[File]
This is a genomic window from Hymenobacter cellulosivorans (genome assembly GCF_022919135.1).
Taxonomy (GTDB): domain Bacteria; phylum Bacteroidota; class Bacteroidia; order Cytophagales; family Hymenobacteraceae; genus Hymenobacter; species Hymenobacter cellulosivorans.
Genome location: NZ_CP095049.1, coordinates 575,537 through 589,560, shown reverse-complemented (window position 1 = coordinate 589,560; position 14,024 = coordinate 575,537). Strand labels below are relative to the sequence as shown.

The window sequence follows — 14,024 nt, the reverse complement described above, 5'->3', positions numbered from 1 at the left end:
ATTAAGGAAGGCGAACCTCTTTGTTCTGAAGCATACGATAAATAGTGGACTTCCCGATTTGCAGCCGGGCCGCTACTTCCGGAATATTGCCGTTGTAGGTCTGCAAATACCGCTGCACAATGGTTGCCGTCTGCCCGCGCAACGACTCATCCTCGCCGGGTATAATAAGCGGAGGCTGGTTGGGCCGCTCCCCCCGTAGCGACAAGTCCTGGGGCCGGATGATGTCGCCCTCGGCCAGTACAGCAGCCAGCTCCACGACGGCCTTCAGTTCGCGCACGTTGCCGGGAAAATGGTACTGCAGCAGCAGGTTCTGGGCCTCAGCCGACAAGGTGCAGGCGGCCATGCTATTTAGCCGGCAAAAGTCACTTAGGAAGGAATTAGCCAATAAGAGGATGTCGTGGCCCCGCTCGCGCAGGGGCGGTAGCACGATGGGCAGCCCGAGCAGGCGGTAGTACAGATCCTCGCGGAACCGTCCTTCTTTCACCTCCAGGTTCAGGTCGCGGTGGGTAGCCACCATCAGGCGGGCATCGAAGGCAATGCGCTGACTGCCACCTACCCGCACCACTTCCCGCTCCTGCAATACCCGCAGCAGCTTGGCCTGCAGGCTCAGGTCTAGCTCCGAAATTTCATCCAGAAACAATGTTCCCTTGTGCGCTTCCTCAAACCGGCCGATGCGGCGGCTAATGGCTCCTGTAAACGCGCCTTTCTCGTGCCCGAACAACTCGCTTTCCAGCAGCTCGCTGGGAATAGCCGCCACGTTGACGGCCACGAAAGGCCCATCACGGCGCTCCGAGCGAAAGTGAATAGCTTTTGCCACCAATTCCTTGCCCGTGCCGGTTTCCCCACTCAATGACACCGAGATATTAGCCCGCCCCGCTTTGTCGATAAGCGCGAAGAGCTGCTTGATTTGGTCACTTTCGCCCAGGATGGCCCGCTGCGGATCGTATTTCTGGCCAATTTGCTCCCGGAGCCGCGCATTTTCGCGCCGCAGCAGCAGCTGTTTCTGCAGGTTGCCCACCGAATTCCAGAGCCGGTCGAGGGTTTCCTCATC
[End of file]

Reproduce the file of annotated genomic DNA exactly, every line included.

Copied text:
This is a genomic window from Hymenobacter cellulosivorans (genome assembly GCF_022919135.1).
Taxonomy (GTDB): domain Bacteria; phylum Bacteroidota; class Bacteroidia; order Cytophagales; family Hymenobacteraceae; genus Hymenobacter; species Hymenobacter cellulosivorans.
Genome location: NZ_CP095049.1, coordinates 575,537 through 589,560, shown reverse-complemented (window position 1 = coordinate 589,560; position 14,024 = coordinate 575,537). Strand labels below are relative to the sequence as shown.

The window sequence follows — 14,024 nt, the reverse complement described above, 5'->3', positions numbered from 1 at the left end:
ATTAAGGAAGGCGAACCTCTTTGTTCTGAAGCATACGATAAATAGTGGACTTCCCGATTTGCAGCCGGGCCGCTACTTCCGGAATATTGCCGTTGTAGGTCTGCAAATACCGCTGCACAATGGTTGCCGTCTGCCCGCGCAACGACTCATCCTCGCCGGGTATAATAAGCGGAGGCTGGTTGGGCCGCTCCCCCCGTAGCGACAAGTCCTGGGGCCGGATGATGTCGCCCTCGGCCAGTACAGCAGCCAGCTCCACGACGGCCTTCAGTTCGCGCACGTTGCCGGGAAAATGGTACTGCAGCAGCAGGTTCTGGGCCTCAGCCGACAAGGTGCAGGCGGCCATGCTATTTAGCCGGCAAAAGTCACTTAGGAAGGAATTAGCCAATAAGAGGATGTCGTGGCCCCGCTCGCGCAGGGGCGGTAGCACGATGGGCAGCCCGAGCAGGCGGTAGTACAGATCCTCGCGGAACCGTCCTTCTTTCACCTCCAGGTTCAGGTCGCGGTGGGTAGCCACCATCAGGCGGGCATCGAAGGCAATGCGCTGACTGCCACCTACCCGCACCACTTCCCGCTCCTGCAATACCCGCAGCAGCTTGGCCTGCAGGCTCAGGTCTAGCTCCGAAATTTCATCCAGAAACAATGTTCCCTTGTGCGCTTCCTCAAACCGGCCGATGCGGCGGCTAATGGCTCCTGTAAACGCGCCTTTCTCGTGCCCGAACAACTCGCTTTCCAGCAGCTCGCTGGGAATAGCCGCCACGTTGACGGCCACGAAAGGCCCATCACGGCGCTCCGAGCGAAAGTGAATAGCTTTTGCCACCAATTCCTTGCCCGTGCCGGTTTCCCCACTCAATGACACCGAGATATTAGCCCGCCCCGCTTTGTCGATAAGCGCGAAGAGCTGCTTGATTTGGTCACTTTCGCCCAGGATGGCCCGCTGCGGATCGTATTTCTGGCCAATTTGCTCCCGGAGCCGCGCATTTTCGCGCCGCAGCAGCAGCTGTTTCTGCAGGTTGCCCACCGAATTCCAGAGCCGGTCGAGGGTTTCCTCATC